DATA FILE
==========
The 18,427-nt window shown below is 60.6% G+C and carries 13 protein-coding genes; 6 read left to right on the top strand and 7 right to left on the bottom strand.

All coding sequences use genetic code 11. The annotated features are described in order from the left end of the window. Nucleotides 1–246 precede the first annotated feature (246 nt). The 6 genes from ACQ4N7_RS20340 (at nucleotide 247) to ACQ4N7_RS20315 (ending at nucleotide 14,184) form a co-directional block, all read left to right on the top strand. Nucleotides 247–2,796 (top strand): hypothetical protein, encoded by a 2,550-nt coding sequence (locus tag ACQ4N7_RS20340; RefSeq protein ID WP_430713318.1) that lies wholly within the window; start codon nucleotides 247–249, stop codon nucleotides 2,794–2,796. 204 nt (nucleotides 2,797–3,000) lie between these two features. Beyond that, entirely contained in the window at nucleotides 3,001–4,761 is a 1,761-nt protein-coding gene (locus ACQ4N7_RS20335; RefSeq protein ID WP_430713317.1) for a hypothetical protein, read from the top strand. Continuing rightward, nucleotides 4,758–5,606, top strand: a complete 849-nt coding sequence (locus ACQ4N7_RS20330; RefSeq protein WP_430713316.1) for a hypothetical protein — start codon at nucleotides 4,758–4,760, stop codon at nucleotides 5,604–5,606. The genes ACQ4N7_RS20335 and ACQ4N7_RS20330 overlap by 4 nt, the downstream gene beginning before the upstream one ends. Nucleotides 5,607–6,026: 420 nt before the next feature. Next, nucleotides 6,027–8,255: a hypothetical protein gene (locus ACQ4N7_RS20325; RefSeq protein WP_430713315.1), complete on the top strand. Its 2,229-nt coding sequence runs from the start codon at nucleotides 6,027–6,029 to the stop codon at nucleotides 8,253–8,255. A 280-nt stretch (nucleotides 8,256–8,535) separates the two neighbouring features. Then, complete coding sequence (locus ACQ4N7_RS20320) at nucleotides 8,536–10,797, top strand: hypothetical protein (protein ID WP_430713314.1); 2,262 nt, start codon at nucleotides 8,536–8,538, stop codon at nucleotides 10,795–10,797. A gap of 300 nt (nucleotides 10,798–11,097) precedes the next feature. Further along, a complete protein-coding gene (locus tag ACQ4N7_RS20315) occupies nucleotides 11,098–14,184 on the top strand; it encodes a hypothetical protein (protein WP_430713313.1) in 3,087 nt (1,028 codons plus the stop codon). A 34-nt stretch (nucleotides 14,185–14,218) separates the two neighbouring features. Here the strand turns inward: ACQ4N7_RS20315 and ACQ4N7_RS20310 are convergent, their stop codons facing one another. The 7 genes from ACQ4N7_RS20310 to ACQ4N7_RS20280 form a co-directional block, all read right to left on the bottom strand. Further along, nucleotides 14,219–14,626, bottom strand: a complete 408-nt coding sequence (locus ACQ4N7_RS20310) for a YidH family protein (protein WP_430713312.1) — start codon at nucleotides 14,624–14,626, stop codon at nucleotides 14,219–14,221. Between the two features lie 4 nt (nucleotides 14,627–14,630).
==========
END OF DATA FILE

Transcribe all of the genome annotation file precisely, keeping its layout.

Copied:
The 18,427-nt window shown below is 60.6% G+C and carries 13 protein-coding genes; 6 read left to right on the top strand and 7 right to left on the bottom strand.

All coding sequences use genetic code 11. The annotated features are described in order from the left end of the window. Nucleotides 1–246 precede the first annotated feature (246 nt). The 6 genes from ACQ4N7_RS20340 (at nucleotide 247) to ACQ4N7_RS20315 (ending at nucleotide 14,184) form a co-directional block, all read left to right on the top strand. Nucleotides 247–2,796 (top strand): hypothetical protein, encoded by a 2,550-nt coding sequence (locus tag ACQ4N7_RS20340; RefSeq protein ID WP_430713318.1) that lies wholly within the window; start codon nucleotides 247–249, stop codon nucleotides 2,794–2,796. 204 nt (nucleotides 2,797–3,000) lie between these two features. Beyond that, entirely contained in the window at nucleotides 3,001–4,761 is a 1,761-nt protein-coding gene (locus ACQ4N7_RS20335; RefSeq protein ID WP_430713317.1) for a hypothetical protein, read from the top strand. Continuing rightward, nucleotides 4,758–5,606, top strand: a complete 849-nt coding sequence (locus ACQ4N7_RS20330; RefSeq protein WP_430713316.1) for a hypothetical protein — start codon at nucleotides 4,758–4,760, stop codon at nucleotides 5,604–5,606. The genes ACQ4N7_RS20335 and ACQ4N7_RS20330 overlap by 4 nt, the downstream gene beginning before the upstream one ends. Nucleotides 5,607–6,026: 420 nt before the next feature. Next, nucleotides 6,027–8,255: a hypothetical protein gene (locus ACQ4N7_RS20325; RefSeq protein WP_430713315.1), complete on the top strand. Its 2,229-nt coding sequence runs from the start codon at nucleotides 6,027–6,029 to the stop codon at nucleotides 8,253–8,255. A 280-nt stretch (nucleotides 8,256–8,535) separates the two neighbouring features. Then, complete coding sequence (locus ACQ4N7_RS20320) at nucleotides 8,536–10,797, top strand: hypothetical protein (protein ID WP_430713314.1); 2,262 nt, start codon at nucleotides 8,536–8,538, stop codon at nucleotides 10,795–10,797. A gap of 300 nt (nucleotides 10,798–11,097) precedes the next feature. Further along, a complete protein-coding gene (locus tag ACQ4N7_RS20315) occupies nucleotides 11,098–14,184 on the top strand; it encodes a hypothetical protein (protein WP_430713313.1) in 3,087 nt (1,028 codons plus the stop codon). A 34-nt stretch (nucleotides 14,185–14,218) separates the two neighbouring features. Here the strand turns inward: ACQ4N7_RS20315 and ACQ4N7_RS20310 are convergent, their stop codons facing one another. The 7 genes from ACQ4N7_RS20310 to ACQ4N7_RS20280 form a co-directional block, all read right to left on the bottom strand. Further along, nucleotides 14,219–14,626, bottom strand: a complete 408-nt coding sequence (locus ACQ4N7_RS20310) for a YidH family protein (protein WP_430713312.1) — start codon at nucleotides 14,624–14,626, stop codon at nucleotides 14,219–14,221. Between the two features lie 4 nt (nucleotides 14,627–14,630).